Toyota Motor Corp. may lower the price of its Prius gasoline-electric hybrid car in Japan as the brand image of the nation’s best-selling model changes, Nomura Research Institute Ltd. said.
Because of its high sales volume, car buyers are now more likely to think of the Prius as a “friendly” brand than a “leading edge” one, according to a survey conducted by Fumikazu Kitagawa of Nomura’s global automotive practice. As a result, it’s competing with customers who may be drawn to cheaper cars with a strong “friendly” image, such as Honda Motor Co.’s Fit compact, he said.
“As the Prius becomes more of a mass-market car, it may be time to think about lowering the price,” said Kitagawa, who polled 1,972 car owners in November.
Helped by government incentives that encouraged purchases of fuel-efficient models, Prius sales in Japan surged 50 percent to 315,669 vehicles in 2010, outselling Suzuki Motor Corp.’s second-ranked Wagon R minicar by more than 100,000 units. Earlier this month, Toyota unveiled a wagon-type and a smaller derivative of the world’s best-selling hybrid car at the Detroit auto show. It will introduce a plug-in Prius by 2012.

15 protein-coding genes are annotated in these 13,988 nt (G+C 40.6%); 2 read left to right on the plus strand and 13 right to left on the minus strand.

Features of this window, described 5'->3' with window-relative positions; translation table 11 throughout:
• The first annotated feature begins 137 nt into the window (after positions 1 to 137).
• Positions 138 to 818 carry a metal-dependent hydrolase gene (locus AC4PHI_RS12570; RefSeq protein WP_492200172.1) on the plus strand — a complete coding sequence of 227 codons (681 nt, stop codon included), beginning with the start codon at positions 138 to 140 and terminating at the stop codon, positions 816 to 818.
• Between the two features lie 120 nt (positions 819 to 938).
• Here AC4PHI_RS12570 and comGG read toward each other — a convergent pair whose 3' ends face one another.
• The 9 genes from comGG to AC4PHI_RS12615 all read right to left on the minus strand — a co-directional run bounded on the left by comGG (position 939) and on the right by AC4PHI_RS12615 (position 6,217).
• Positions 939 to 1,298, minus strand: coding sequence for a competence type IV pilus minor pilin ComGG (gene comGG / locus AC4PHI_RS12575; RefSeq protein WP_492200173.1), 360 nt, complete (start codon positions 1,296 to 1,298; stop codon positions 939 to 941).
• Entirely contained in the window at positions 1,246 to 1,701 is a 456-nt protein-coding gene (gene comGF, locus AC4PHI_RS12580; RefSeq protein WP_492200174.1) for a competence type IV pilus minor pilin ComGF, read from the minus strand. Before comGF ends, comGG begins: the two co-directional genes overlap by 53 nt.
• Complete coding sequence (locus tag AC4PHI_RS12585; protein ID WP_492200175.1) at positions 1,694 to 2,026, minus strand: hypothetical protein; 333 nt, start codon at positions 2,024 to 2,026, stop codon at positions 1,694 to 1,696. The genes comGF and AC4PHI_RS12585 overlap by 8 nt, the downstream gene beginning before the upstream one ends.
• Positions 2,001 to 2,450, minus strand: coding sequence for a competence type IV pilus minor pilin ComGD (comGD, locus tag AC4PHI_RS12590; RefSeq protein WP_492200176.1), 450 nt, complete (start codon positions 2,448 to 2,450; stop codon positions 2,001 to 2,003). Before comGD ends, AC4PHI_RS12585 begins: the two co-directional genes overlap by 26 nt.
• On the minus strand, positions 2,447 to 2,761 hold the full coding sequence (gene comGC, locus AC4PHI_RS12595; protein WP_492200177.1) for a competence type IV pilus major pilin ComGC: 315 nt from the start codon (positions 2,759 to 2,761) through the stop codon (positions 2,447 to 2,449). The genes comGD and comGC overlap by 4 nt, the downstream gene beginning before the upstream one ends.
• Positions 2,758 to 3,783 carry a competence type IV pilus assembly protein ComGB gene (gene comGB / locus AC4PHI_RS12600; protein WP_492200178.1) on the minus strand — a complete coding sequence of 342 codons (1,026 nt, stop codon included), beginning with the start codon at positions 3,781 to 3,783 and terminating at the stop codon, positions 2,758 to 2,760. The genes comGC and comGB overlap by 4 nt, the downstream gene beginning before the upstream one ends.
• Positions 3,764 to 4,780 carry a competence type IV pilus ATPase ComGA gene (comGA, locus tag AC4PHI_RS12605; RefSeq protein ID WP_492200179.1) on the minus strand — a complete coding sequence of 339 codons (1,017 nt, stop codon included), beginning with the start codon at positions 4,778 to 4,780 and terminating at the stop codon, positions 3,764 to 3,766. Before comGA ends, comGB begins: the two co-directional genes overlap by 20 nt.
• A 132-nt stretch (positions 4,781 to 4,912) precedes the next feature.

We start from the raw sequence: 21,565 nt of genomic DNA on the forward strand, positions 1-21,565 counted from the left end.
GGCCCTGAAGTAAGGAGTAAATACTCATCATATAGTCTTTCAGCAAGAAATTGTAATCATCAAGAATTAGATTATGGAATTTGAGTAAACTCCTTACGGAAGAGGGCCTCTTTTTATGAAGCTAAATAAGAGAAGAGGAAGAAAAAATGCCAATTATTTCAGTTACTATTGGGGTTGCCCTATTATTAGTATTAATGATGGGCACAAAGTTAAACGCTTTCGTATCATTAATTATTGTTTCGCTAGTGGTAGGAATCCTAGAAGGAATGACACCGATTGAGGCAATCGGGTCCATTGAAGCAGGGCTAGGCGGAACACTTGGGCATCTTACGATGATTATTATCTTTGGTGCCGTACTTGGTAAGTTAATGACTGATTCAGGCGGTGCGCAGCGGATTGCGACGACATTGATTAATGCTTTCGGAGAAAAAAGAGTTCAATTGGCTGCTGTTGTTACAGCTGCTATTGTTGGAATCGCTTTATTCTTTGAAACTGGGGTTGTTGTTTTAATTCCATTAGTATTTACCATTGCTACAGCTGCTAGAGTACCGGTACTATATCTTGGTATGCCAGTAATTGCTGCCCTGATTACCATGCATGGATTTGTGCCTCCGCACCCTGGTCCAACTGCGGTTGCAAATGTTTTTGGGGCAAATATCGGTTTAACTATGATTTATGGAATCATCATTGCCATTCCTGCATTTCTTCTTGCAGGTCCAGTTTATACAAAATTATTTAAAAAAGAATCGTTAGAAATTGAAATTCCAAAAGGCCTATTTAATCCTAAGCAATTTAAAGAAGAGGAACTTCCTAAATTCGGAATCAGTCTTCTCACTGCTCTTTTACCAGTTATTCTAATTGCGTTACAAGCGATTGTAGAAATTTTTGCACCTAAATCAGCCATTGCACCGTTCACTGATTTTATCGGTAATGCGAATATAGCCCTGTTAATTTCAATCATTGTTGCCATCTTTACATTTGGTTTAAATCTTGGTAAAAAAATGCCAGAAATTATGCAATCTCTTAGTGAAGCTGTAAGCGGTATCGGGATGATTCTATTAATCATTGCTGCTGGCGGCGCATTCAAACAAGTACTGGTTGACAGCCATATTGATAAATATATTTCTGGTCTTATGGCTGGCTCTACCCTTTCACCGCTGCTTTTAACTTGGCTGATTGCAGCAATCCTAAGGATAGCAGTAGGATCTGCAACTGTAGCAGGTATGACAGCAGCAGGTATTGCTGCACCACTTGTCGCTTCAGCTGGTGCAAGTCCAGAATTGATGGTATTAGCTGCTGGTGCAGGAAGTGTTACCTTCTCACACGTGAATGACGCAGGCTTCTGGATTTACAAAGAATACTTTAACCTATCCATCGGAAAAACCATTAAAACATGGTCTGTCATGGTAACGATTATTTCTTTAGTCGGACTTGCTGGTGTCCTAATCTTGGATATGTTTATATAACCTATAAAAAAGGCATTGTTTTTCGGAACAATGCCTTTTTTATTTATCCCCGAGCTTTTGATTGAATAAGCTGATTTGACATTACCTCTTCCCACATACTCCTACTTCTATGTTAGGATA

The third generation of the hybrid car was introduced in May 2009 and was Japan’s top-selling model for the past two years. The car is priced from 2.05 million yen ($24,800).
Toyota fell 1.5 percent to 3,390 yen at the 3 p.m. close in Tokyo trading. The stock has gained 5.3 percent in 2011.
With the expanded lineup of models bearing the Prius name, Toyota has said it aims to broaden the appeal of its hybrids to buyers of all ages. Men in their 50s currently make up the core group of Prius buyers in Japan, said Shiori Hashimoto, a company spokeswoman in Tokyo. In the U.S., about 45 percent of buyers are men and women over 60, she said.
“Losing the ‘leading edge’ image is not surprising given the number of Priuses sold last year,” she said. “We are always working toward reducing the cost of the hybrid system to lower the price and stay competitive.”
Honda’s Fit has a starting price of 1.23 million yen in Japan and is the best-selling gasoline model excluding minicars. The Tokyo-based carmaker added a 1.59 million yen hybrid version of the hatchback in October.
Toyota cut the production cost of the third-generation Prius by 30 percent from the earlier version. When the company started taking orders for the updated model, it slashed the price of the entry-level version by 12 percent to compete with Honda’s redesigned Insight hybrid.
For the fourth-generation Prius, Toyota aims to cut the cost of the car’s hybrid system by half, Executive Vice President Atsushi Niimi said Dec. 24.
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